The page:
The young adult life of Hong Yunsheng, nicknamed Little Brother, is seen as somewhat of a failure by those that know him. A Chinese national, he stowed away on a boat to the United States, ... See full summary »
Brothers Seth and Zak, 15 and 13 & 3/4 are spending the summer in their deceased grandfather's house, waiting in vain for their mother, who is otherwise busy, and running low on cash. To ... See full summary »
The river Suzhou that flows through Shanghai is a reservoir of filth, chaos and poverty, but also a meeting place for memories and secrets. Lou Ye, who spent his youth on the banks of the ... See full summary »
Country girl Yu Hong leaves her village, her family and her lover to study in Beijing. At university, she discovers an intense world of sexual freedom and forbidden pleasure. Enraptured, ... See full summary »
Wu Hongyan is a young woman working as a prison guard during executions of female convicts. She feels lonely after her husband died, and she takes a night train to another city to visit a ... See full summary »
Two young farm workers, who like millions of others, leave their village to seek their fortunes in the city. Each chose a vastly different path to make it and become embroiled in ... See full summary »
Little pocket thief Wu never got away from the streets like his friends did. He realises that he is alone, as his old buddy doesn't invite him for his wedding. When he falls in love with a ... See full summary »
The story begins on a bus, when white-collar worker Ye refuses to give up her seat to a senior citizen. Her defiance is videotaped by a journalist intern and played during a news show. The ... See full summary »
Hired to spy on a philandering husband, Luo Haitao soon becomes entangled in a clandestine affair with the other man. Along with Luo's girlfriend, they succumb to the delirium of drunken nights, but how long can their tryst last?
The Chinese title translates literally as "Me, 11" which could be translated as "I Am 11" or "Me at 11". The French and English titles could be interpreted as "Flowering at age 11", a reference to its being a coming-of-age story. See more »
Rape, murder, betrayal and the cultural revolution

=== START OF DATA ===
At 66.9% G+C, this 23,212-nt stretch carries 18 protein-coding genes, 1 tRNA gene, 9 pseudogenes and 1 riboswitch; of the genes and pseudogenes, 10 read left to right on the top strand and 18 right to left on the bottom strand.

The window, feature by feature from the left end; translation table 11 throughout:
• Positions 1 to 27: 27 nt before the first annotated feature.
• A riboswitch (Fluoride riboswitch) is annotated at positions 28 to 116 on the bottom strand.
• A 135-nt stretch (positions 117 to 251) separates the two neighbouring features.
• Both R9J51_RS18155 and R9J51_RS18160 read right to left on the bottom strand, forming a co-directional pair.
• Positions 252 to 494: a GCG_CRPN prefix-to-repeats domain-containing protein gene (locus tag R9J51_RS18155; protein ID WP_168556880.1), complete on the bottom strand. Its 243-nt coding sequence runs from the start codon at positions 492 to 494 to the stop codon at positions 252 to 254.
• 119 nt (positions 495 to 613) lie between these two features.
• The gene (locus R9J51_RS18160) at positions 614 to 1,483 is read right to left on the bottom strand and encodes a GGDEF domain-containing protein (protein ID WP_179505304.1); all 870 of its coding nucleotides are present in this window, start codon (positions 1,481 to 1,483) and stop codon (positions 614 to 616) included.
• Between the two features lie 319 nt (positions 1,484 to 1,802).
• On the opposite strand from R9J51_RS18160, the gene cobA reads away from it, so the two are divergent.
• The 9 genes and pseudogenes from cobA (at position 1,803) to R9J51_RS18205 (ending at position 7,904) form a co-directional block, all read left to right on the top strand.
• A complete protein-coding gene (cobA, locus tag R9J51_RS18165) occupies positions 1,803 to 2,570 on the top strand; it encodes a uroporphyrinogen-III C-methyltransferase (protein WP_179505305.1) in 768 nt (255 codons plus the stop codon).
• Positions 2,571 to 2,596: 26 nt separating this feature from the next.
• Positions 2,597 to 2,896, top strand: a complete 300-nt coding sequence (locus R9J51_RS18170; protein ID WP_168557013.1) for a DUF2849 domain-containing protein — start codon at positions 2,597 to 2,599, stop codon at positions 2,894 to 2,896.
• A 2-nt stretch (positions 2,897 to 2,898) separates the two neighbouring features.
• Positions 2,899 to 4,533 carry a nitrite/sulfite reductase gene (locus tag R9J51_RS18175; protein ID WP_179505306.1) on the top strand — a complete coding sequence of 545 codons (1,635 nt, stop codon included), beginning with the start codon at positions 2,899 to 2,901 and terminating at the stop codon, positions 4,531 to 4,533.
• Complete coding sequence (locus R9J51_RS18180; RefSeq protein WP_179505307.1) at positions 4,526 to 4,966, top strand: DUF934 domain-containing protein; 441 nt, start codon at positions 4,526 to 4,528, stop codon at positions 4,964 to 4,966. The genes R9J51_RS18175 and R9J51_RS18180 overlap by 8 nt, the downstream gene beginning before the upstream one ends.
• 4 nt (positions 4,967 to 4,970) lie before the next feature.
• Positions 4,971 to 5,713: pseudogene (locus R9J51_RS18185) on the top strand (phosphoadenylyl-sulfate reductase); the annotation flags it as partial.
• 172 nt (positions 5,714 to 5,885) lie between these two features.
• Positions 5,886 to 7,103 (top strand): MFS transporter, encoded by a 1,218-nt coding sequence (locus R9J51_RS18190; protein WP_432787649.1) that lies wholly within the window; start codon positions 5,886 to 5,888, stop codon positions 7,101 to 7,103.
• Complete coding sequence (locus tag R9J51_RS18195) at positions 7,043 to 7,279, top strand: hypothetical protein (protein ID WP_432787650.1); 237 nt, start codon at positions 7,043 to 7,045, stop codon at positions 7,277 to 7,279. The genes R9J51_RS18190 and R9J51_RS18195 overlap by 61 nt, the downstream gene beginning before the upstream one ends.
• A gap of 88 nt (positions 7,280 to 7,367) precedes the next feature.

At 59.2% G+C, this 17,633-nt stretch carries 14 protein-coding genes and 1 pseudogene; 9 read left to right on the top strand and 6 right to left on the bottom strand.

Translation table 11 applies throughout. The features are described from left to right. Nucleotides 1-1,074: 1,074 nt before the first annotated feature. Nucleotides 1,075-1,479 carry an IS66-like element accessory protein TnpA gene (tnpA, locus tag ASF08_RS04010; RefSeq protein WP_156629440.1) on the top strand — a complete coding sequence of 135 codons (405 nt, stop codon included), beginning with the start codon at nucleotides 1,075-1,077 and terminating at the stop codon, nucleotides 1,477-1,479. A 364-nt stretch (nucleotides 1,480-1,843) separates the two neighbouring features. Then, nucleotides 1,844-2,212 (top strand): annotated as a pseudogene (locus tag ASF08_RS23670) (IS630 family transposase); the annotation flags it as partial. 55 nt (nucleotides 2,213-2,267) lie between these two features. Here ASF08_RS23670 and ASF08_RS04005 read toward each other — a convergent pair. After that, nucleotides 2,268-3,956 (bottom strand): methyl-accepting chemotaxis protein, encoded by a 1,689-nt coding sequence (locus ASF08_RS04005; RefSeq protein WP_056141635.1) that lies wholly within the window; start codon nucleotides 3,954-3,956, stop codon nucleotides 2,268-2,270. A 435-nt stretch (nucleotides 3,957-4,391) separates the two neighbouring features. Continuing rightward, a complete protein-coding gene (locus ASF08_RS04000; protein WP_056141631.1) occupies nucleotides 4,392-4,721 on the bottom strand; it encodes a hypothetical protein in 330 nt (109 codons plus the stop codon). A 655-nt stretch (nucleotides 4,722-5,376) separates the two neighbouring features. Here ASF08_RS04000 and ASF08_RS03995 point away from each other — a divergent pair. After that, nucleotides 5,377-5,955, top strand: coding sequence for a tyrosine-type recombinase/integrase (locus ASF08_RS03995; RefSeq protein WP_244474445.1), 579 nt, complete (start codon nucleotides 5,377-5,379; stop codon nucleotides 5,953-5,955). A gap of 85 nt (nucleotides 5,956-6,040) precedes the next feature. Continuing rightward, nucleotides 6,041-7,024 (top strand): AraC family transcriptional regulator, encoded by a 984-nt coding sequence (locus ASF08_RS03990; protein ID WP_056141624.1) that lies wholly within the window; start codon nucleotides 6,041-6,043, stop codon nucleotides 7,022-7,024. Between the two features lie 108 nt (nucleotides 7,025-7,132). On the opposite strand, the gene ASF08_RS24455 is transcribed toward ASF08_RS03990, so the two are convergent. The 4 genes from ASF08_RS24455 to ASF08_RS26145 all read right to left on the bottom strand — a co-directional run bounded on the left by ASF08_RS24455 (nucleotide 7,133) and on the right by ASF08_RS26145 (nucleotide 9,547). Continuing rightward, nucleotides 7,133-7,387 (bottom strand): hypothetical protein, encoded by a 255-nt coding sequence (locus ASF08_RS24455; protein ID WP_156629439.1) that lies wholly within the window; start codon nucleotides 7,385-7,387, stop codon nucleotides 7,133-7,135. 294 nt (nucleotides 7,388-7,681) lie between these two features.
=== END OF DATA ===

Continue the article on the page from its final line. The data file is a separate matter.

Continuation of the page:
It is not untrue to say this film is about rape, murder and betrayal. But this could lead to the wrong conclusion. Eleven flowers is a very subdued, subtle movie in which no violence is shown at all. As in many Chinese films, not much is shown, but a great deal is implied.
The story is about 11-year old Wang Han, who accidentally encounters a murderer who has taken revenge for the rape of his 16-year old sister, a girl the boy secretly fancies. The murder is the talk of the town in the rural community, and leads to some unexpected developments.
But the murder story is only a vehicle for the director. He uses it to tell two other stories: the friendship between Wang Han and his school buddies, and the impact of the cultural revolution on the daily life of the ordinary Chinese in 1975.
The cultural revolution, a euphemism for the ruthless oppression by Mao Zedong, is the backdrop for the story. Already in one of the first scenes it becomes clear what the director wants to tell us. 'Why don't you work in the factory, like mother', the boy asks his father who leaves for work on Monday, only to return on Friday. 'Because we are not allowed to choose our own occupation', he tells his son. 'That's why I want you to become a painter. That way, you can really be free'.
One of the most dramatic scenes is the boy witnessing his father coming home, bleeding from his head. Against his will, the father got involved in a fight between the Red Guards en the conservatives, because he wanted to help an old man whose leg was broken by the Red Guards. It shows how devoid of any morality this regime was.
But there are also many light-hearted scenes in the film. One of the funnier ones is the boy's mother showing his stained underwear to his father. 'He is early, just like I was', says his father cheerfully, pinching his wife's bottom.
It is interesting to compare this film to 'Under the hawthorn tree', the recent film by Zhang Yimou which explores the same theme of everyday life against the backdrop of the cultural revolution. The difference is that Zhang made a love story and Wang a coming-of-age story. But the attention to small detail, the subdued way of storytelling and the focus on everyday life are quite similar. I liked Zhang's film better than Wang's, because the latter is sometimes a bit slow.
At the moment of writing, this film has been rated by 149 IMDb-users, which is an extremely low figure. Apparently, the film has only been released in France (which co-produced), the Netherlands and Belgium. It deserves a larger audience.
10 of 11 people found this review helpful.
Was this review helpful to you?